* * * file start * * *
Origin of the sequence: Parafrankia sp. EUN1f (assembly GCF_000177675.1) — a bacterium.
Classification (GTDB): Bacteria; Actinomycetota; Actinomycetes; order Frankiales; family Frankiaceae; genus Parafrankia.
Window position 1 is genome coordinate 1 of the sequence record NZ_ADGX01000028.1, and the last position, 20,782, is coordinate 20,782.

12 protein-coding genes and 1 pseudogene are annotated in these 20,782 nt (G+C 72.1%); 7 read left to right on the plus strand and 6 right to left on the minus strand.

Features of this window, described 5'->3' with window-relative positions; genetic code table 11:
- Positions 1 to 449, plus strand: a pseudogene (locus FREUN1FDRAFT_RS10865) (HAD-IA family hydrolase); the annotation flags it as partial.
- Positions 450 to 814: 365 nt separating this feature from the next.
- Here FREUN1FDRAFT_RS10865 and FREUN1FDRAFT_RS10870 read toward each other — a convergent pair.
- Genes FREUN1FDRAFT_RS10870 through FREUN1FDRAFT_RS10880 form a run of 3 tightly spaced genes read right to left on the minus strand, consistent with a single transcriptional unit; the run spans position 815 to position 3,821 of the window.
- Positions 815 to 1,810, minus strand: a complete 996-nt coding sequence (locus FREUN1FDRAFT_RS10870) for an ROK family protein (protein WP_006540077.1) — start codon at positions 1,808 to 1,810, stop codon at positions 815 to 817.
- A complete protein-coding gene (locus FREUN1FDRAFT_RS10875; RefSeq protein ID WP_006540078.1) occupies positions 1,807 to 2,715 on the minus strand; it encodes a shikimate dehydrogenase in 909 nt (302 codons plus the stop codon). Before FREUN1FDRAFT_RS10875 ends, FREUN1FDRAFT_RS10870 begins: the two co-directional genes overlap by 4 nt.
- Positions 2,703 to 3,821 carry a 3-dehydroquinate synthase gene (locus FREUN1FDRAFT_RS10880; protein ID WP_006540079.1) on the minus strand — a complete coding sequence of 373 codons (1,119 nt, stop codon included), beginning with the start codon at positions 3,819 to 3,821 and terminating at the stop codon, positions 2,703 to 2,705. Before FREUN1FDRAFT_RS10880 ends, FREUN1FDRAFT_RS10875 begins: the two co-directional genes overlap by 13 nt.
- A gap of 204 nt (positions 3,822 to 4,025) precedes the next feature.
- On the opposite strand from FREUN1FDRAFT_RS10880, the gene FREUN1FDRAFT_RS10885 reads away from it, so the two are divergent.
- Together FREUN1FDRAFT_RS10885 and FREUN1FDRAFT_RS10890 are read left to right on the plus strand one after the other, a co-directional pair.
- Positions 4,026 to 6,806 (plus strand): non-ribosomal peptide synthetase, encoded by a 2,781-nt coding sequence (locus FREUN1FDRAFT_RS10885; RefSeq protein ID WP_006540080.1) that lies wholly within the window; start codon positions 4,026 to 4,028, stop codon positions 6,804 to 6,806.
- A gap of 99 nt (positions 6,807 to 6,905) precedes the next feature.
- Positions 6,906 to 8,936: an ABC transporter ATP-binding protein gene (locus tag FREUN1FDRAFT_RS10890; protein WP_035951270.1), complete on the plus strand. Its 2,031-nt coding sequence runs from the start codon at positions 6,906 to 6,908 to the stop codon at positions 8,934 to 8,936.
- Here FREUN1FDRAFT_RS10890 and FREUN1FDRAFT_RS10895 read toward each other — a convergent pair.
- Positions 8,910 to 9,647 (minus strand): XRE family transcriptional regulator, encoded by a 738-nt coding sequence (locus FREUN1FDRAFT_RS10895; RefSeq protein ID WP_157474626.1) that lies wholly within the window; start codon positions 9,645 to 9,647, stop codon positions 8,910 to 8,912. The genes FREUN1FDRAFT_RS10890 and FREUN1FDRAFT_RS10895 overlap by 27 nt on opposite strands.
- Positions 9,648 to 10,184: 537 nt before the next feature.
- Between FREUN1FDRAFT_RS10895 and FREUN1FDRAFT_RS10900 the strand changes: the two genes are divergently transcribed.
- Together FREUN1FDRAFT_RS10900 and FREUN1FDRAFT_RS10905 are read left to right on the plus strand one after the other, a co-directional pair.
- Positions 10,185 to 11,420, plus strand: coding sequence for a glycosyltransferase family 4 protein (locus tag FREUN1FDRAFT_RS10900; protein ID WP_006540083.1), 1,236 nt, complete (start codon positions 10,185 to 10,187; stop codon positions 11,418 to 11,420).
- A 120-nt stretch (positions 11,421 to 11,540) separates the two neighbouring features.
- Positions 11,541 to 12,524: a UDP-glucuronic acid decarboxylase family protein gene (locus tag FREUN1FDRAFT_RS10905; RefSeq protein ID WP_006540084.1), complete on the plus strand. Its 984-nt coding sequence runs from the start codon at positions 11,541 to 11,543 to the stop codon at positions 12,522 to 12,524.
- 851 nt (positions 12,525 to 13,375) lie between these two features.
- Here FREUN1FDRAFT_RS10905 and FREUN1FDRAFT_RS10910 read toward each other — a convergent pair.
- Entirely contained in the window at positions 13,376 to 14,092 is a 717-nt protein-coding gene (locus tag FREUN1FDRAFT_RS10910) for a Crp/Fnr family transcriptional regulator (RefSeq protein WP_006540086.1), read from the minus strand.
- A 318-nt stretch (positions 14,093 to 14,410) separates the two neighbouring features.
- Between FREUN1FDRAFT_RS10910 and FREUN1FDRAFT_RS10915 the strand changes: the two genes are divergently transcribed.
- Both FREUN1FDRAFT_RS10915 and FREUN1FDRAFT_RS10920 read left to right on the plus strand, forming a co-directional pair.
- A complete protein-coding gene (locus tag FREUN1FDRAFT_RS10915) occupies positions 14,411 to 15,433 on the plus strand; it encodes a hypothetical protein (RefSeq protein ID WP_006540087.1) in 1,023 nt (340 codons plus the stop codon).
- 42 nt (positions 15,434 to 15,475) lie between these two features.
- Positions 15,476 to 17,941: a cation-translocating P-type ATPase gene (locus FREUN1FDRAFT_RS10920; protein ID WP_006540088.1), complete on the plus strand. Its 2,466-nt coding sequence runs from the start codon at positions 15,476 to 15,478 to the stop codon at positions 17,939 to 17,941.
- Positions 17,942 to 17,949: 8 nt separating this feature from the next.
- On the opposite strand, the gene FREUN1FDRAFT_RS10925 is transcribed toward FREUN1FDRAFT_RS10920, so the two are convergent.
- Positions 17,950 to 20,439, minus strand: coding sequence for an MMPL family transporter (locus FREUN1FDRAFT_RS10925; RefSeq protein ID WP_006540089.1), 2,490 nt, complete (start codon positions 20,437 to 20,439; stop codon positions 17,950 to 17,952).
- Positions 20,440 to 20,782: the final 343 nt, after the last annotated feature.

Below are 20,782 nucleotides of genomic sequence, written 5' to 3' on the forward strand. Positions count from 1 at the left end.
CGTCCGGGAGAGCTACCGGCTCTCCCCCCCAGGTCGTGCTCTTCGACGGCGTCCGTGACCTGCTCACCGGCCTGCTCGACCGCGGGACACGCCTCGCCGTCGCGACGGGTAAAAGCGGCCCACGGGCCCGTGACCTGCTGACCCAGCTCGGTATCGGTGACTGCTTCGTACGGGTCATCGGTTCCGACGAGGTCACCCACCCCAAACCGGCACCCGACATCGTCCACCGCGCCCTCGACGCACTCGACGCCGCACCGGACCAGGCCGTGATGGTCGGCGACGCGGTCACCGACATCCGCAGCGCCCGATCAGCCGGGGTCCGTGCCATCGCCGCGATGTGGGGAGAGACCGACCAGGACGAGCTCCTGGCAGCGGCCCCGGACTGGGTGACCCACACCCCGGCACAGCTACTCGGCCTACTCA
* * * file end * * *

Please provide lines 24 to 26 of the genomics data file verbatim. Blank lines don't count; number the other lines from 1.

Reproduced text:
- Positions 10,185 to 11,420, plus strand: coding sequence for a glycosyltransferase family 4 protein (locus tag FREUN1FDRAFT_RS10900; protein ID WP_006540083.1), 1,236 nt, complete (start codon positions 10,185 to 10,187; stop codon positions 11,418 to 11,420).
- A 120-nt stretch (positions 11,421 to 11,540) separates the two neighbouring features.
- Positions 11,541 to 12,524: a UDP-glucuronic acid decarboxylase family protein gene (locus tag FREUN1FDRAFT_RS10905; RefSeq protein ID WP_006540084.1), complete on the plus strand. Its 984-nt coding sequence runs from the start codon at positions 11,541 to 11,543 to the stop codon at positions 12,522 to 12,524.